5. Fair salary

The tourism sector is highly informal and research shows that many businesses take advantage of cheap labour staff due to high unemployment rates (Koens 2012). Fair salaries to guides generate staff goodwill, something that in turn results in satisfied clients. Moreover, it can reduce exploitation of the host communities as it has been observed in both this research and Koens (2012) that guides interfere with donations to residents in order to end the tour getting a bigger tip themselves.

6. Tipping policy

Whether fair salaries are assured or not, the tour operator could still communicate on their webpages that tipping the guides (for good service) is welcome, rationalising this with guides’ background. Other companies have had success with this practice (e.g. Reality Tours in Mumbai), which results in guides behaving more professionally whilst increasing their salaries.

7. Compensation to visited households

If households are visited during a tour, they are in fact treated as a tourist attraction as they indeed add value to the tour. It is then essential that this service is paid for (Whyte et al. 2012). This research and Butler (2010) show that visitors often wonder what agreement tour operators have with households, and if they should tip them too when visiting. It also makes business sense to communicate this clearly (Goodwin 2012)

8. Promoting local purchase

If slum tourism is communicated as beneficial for host communities all potentials for increased benefits should be exploited; this is particularly important in the context of wealthy tourists visiting poor areas, to learn from, and understand township lives. Research shows that today visitors are driven to ‘make a difference’ (Rolfes et al. 2009; Butler 2010; Teixeira 2011).

9. Donations from tourists

This takes the community enhancement aspect further. Many tourists might not find anything to purchase, and depending on the nature of the tour, it may not seem natural to all to ‘spend money just to spend’. Moreover, research show that educated people understand that giving to a community project might benefit more people overall, and therefore prefer this to purchasing objects (McCombes & Goodwin 2009). Although not all visitors ask about donation possibilities, this research and other sources show it is their most favoured option for which tour operators receive grateful feedback (Rolfes et al. 2009; Maliepaard 2010; Tripadvisor reviews).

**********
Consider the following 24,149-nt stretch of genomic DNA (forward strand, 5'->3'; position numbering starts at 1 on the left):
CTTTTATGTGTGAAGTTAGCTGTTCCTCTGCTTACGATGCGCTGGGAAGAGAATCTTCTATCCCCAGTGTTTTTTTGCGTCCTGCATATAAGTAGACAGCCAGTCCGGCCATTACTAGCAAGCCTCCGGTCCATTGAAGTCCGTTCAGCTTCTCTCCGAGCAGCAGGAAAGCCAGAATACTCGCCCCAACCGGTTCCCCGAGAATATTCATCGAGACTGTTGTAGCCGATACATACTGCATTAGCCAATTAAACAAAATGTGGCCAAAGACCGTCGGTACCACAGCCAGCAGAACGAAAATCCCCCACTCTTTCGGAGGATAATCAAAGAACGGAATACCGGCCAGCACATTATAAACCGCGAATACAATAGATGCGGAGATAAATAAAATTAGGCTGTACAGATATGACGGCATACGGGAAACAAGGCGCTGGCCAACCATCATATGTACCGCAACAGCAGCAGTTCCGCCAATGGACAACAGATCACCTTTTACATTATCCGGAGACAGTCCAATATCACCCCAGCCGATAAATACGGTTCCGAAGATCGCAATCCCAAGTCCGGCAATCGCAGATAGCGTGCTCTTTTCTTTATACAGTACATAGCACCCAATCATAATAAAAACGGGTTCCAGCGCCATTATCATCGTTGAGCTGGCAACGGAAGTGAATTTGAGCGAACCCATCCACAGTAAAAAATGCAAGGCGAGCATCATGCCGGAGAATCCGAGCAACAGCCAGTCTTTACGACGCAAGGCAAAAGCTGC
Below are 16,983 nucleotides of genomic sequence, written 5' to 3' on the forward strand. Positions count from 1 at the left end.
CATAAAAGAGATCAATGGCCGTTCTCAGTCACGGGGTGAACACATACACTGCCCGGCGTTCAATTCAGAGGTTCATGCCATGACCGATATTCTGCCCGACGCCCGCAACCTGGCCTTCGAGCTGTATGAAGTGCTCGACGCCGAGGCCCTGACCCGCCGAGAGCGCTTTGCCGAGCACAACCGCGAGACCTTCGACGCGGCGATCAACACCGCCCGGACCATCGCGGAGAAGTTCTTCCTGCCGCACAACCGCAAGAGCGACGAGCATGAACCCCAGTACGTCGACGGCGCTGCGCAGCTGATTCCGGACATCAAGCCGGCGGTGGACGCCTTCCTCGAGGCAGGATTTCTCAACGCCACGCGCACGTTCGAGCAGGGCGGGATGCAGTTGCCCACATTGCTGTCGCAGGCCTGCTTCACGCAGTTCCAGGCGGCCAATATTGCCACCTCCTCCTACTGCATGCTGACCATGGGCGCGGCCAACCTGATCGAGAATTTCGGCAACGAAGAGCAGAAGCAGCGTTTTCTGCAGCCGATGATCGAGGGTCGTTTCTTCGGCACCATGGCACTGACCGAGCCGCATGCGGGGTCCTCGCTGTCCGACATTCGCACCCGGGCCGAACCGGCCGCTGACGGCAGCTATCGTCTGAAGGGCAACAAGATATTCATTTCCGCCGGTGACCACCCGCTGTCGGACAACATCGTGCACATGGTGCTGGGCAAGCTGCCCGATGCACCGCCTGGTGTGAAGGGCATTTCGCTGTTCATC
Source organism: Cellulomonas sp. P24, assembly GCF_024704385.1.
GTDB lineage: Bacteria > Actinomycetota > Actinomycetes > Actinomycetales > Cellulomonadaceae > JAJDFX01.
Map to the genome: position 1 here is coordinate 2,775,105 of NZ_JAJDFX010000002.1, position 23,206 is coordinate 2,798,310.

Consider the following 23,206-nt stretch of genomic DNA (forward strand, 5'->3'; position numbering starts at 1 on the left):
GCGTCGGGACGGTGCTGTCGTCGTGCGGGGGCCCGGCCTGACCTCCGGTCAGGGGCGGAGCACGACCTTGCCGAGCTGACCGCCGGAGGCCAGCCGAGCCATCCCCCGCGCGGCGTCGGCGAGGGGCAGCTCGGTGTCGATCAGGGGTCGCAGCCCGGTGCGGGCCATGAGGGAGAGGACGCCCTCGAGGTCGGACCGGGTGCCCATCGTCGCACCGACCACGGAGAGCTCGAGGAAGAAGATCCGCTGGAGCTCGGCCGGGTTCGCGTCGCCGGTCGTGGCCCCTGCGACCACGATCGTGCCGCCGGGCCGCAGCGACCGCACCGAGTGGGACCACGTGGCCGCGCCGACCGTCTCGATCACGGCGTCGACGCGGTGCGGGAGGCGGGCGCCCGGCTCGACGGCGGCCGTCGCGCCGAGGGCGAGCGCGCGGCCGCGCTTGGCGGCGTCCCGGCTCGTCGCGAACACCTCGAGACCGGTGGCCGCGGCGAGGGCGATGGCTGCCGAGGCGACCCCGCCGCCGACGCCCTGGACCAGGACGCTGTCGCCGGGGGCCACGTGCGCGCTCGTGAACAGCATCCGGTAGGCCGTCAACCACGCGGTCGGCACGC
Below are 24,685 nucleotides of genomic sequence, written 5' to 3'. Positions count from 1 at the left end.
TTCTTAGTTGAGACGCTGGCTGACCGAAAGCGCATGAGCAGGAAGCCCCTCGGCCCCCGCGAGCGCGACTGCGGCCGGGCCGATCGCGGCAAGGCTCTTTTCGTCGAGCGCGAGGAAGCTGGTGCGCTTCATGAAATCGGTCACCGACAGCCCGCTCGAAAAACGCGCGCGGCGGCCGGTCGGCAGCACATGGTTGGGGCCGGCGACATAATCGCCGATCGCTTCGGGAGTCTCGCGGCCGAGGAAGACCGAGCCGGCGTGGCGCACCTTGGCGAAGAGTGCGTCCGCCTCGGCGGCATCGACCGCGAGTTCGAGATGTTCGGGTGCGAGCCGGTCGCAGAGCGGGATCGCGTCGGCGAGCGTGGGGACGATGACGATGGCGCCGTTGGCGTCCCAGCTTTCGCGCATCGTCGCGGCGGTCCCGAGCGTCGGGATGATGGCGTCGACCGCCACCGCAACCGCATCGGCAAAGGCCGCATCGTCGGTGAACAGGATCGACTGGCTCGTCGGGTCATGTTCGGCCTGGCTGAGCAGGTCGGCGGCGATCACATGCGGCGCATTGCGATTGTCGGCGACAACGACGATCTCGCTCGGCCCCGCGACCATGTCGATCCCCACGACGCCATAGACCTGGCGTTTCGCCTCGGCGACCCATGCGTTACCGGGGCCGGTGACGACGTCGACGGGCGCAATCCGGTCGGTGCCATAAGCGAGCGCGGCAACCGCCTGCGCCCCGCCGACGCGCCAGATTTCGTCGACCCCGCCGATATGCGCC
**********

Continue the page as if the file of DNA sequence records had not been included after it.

10. Own involvement/donations

Tourists expect their experience of township to be developmental at some level (Rolfes et al. 2007; Butler 2010; Ma 2011). Tour operators find their own way to engage, and this may change during time, however it is believed to create goodwill among host communities and admiration and trust among clients (Goodwin & McCombes 2009).

11. Evidence of responsible claims

Research shows that some tour operators do much more directly and indirectly for communities than what they actually communicate (Maliepaard 2010). It is important to move away from statements like “X % of our sales go to a community project; we make a difference in the community; we create employment; we are respectful” to detail what and how tour operators do it, and whom the above benefits. This allows for greater trustworthiness and makes complete business sense as a USP (Koens 2012). Crucially, communicating what is being done, or how the company’s operations affect the community, attract devoted clients that in particular look for (even if it is subconsciously) good communication of such. Research shows these are increasing in numbers (Frey & George 2007; Goodwin 2012).

12. Linkages with local enterprises

The more linkages companies creates, the more widely they benefit the community. Research shows there are issues of repetition on township tours and a need for more content on tours (Rolfes et al. 2007; Frenzel et al. 2012). The potential to include restaurants and craft shops, as well as homestays in tour packages is underestimated (ibid).

13. Seeking residents feedback

This enhances mutual respect between beneficiaries. Emphasis on improving and establishing community participation empowers residents, generating goodwill and cooperation that all stakeholders benefit from (Boyeens 2010; Goodwin 2011b). Feedback is most useful when originating from the very own host communities that operators benefit from.

14. Assuring staff have the same aims

While companies may claim to follow the above criteria and therefore assume their tours benefit the community, this and precedent research show this depends largely on who is guiding the tour (Rolfes et al. 2007; Boyeens 2010; Butler 2010; Maliepaard 2010).


If you want some more background info regarding my research in Cape Town, have a look here.  Also, check this interesting post out about a gathering of research findings from other researchers on the topic “How do slum inhabitants feel about tourism”.

For any questions regarding my research, or information on my upcoming work on this, please email me on

One comment

  1. Pingback: Truths about the fascinating long-neck women | The Gipsy Giraffe